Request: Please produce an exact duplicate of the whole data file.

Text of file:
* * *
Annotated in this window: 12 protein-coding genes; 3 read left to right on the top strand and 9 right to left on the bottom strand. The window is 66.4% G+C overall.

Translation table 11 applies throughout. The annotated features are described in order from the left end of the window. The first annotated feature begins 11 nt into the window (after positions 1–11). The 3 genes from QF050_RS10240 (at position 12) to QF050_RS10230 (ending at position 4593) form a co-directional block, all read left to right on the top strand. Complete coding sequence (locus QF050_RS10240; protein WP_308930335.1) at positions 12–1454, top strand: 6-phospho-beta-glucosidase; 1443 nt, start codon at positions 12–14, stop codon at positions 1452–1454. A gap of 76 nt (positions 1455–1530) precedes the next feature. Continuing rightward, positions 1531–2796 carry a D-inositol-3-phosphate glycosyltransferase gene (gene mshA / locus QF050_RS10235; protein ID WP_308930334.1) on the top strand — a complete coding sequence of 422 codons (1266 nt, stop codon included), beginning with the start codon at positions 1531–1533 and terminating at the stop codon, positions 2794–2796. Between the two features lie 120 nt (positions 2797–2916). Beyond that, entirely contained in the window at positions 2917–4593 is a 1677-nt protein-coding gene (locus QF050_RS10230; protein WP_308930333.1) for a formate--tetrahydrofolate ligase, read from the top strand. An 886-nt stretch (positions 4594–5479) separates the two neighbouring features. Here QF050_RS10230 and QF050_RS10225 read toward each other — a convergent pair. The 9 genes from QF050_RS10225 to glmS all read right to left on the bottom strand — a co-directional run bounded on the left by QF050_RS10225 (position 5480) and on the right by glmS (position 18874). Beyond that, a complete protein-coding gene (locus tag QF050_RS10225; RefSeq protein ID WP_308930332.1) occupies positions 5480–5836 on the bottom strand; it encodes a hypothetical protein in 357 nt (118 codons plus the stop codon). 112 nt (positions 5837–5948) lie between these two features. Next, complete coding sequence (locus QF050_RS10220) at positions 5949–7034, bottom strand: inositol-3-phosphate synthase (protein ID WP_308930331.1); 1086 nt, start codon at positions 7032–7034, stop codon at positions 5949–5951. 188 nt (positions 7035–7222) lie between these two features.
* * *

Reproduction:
Annotated in this window: 12 protein-coding genes; 3 read left to right on the top strand and 9 right to left on the bottom strand. The window is 66.4% G+C overall.

Translation table 11 applies throughout. The annotated features are described in order from the left end of the window. The first annotated feature begins 11 nt into the window (after positions 1–11). The 3 genes from QF050_RS10240 (at position 12) to QF050_RS10230 (ending at position 4593) form a co-directional block, all read left to right on the top strand. Complete coding sequence (locus QF050_RS10240; protein WP_308930335.1) at positions 12–1454, top strand: 6-phospho-beta-glucosidase; 1443 nt, start codon at positions 12–14, stop codon at positions 1452–1454. A gap of 76 nt (positions 1455–1530) precedes the next feature. Continuing rightward, positions 1531–2796 carry a D-inositol-3-phosphate glycosyltransferase gene (gene mshA / locus QF050_RS10235; protein ID WP_308930334.1) on the top strand — a complete coding sequence of 422 codons (1266 nt, stop codon included), beginning with the start codon at positions 1531–1533 and terminating at the stop codon, positions 2794–2796. Between the two features lie 120 nt (positions 2797–2916). Beyond that, entirely contained in the window at positions 2917–4593 is a 1677-nt protein-coding gene (locus QF050_RS10230; protein WP_308930333.1) for a formate--tetrahydrofolate ligase, read from the top strand. An 886-nt stretch (positions 4594–5479) separates the two neighbouring features. Here QF050_RS10230 and QF050_RS10225 read toward each other — a convergent pair. The 9 genes from QF050_RS10225 to glmS all read right to left on the bottom strand — a co-directional run bounded on the left by QF050_RS10225 (position 5480) and on the right by glmS (position 18874). Beyond that, a complete protein-coding gene (locus tag QF050_RS10225; RefSeq protein ID WP_308930332.1) occupies positions 5480–5836 on the bottom strand; it encodes a hypothetical protein in 357 nt (118 codons plus the stop codon). 112 nt (positions 5837–5948) lie between these two features. Next, complete coding sequence (locus QF050_RS10220) at positions 5949–7034, bottom strand: inositol-3-phosphate synthase (protein ID WP_308930331.1); 1086 nt, start codon at positions 7032–7034, stop codon at positions 5949–5951. 188 nt (positions 7035–7222) lie between these two features.